If tragedy hits the capital, hundreds of volunteers are ready to rush into action.
Pinhey’s Point Historic site hosted nearly 200 volunteers in Dunrobin Saturday. Volunteers from several groups teamed up for a first-of-its-kind mock disaster training scenario in Ottawa.
The event, originally scheduled for June in Gatineau but cancelled due to record flooding, was organized by St. John Ambulance in conjunction with Canadian Red Cross,Canadian Coast Guard Auxiliary, Ontario Search and Rescue Volunteer Association and Radio Amateurs of Canada.
“To bring everyone together and to actually practice working together as a group and it's extremely important,” said Andrew Stanzel, “Our members and multiple members from organizations here were here in 2019 for the floods and in 2018 after the tornadoes.”
Disaster situations including earthquake, tornado, flood response mock exercises being recreated at Pinhey’s Point Heritage site in Dunrobin led by @stjohnambulance and volunteer search and rescue @CoastGuardCAN auxiliary teams OPP_ER @ctvottawa pic.twitter.com/6Ibg6enaY5— Mike Arsalides (@MArsalidesCTV) October 5, 2019
The scenario being recreated Saturday was a deadly earthquake in the capital. Some volunteers acted as casualties, others fanned out at Pinhey's point historic site.
“Heading into the Dunrobin area again was eerily familiar, 7 weeks the Salvation Army spent most recently with the floods down in Constance bay, Fitzroy,” said Glenn Van Gulik, Area director of Emergency Disaster Services with the Salvation Army. “It seems like 22 months of disasters has been the name here in this area.”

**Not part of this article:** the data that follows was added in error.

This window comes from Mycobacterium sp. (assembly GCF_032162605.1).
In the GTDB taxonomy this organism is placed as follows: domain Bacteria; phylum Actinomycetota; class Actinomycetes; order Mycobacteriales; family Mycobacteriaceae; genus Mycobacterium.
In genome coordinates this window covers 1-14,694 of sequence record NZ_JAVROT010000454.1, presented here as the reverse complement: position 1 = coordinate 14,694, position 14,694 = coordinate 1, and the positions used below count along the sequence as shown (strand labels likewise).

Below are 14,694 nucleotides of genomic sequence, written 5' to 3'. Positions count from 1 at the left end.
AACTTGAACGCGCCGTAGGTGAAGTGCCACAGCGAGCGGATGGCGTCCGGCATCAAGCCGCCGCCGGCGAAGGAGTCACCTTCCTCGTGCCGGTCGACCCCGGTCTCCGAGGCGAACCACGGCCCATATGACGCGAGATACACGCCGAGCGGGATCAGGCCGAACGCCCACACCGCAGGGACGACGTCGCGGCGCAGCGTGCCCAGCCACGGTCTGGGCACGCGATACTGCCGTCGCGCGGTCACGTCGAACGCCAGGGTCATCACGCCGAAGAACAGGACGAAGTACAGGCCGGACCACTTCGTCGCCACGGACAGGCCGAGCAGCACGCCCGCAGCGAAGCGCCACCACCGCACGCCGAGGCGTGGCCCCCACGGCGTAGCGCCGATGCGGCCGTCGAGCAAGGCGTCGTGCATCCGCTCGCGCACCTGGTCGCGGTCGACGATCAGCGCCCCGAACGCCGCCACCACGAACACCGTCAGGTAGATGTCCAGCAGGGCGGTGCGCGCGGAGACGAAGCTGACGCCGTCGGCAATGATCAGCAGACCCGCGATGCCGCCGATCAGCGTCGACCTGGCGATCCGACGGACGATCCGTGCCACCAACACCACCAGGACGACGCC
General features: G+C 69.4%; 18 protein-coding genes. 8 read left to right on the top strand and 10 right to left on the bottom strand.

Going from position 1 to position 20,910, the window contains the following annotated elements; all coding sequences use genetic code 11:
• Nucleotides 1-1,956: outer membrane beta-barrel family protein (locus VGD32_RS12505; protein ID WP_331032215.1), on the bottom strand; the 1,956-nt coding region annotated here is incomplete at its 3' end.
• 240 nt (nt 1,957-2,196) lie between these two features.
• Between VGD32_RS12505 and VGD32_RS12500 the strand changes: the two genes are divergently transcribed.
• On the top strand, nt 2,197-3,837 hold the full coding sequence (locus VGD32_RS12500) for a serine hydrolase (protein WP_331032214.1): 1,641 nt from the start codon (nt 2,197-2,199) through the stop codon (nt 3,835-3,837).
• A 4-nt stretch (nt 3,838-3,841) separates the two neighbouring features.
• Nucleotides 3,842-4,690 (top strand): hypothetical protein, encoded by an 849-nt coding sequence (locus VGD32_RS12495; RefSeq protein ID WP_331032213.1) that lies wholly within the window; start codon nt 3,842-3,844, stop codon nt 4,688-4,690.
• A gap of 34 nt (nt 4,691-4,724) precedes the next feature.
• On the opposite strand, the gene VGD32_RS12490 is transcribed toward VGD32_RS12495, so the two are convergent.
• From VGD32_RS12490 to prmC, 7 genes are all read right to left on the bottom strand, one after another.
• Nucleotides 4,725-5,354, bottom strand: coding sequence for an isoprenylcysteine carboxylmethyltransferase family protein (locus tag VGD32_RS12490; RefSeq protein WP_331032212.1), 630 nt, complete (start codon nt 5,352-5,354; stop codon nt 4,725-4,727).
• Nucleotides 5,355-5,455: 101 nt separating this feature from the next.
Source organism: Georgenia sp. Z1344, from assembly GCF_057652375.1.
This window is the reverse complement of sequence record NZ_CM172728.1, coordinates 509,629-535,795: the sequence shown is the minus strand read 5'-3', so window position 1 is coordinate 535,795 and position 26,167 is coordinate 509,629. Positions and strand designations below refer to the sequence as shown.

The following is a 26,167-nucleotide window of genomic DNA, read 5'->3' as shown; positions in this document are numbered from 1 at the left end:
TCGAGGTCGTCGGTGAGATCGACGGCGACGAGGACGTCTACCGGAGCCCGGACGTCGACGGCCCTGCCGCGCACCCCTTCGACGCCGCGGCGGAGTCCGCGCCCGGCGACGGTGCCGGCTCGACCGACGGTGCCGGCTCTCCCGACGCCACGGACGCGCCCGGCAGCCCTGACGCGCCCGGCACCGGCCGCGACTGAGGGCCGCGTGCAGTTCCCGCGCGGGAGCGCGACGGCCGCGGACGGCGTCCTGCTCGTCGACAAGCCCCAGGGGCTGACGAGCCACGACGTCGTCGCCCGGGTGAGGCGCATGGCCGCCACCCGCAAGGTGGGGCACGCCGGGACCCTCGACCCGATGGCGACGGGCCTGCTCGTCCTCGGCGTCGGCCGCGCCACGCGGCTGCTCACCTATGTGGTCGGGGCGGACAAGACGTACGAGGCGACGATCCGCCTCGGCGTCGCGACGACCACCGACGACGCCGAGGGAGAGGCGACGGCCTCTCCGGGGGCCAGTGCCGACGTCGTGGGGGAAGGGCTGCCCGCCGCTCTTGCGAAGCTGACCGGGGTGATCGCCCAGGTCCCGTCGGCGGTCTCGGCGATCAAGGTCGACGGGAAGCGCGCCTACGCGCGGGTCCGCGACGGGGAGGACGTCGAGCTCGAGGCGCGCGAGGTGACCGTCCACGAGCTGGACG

Ian McKillop was aboard a search and rescue boat with the Canadian Coast Guard Auxiliary team from Hamilton Beach searching for casualties in various exercises learning how to gel with other groups. “Differences in how we operate in case we ever did have to coordinate a major disaster and come together as a team.”
The village of Dunrobin was the site of devastation in September of 2018 when tornadoes tore homes and lives apart. In nearby West-Carleton, floods drowned entire neighbourhoods this past spring; families are still cleaning up and picking up the pieces.
“A lot of people nearby that were affected by this so it's important to have a better response and know what to do in those situations,” said Abby Lind, who played a casualty in the emergency exercise.
The Salvation Army and other groups fed volunteers Saturday, just as they did for hundreds more months ago in their time of need.
“Weeping, crying, shaking, needing someone to talk to and listen,” said Van Gulik.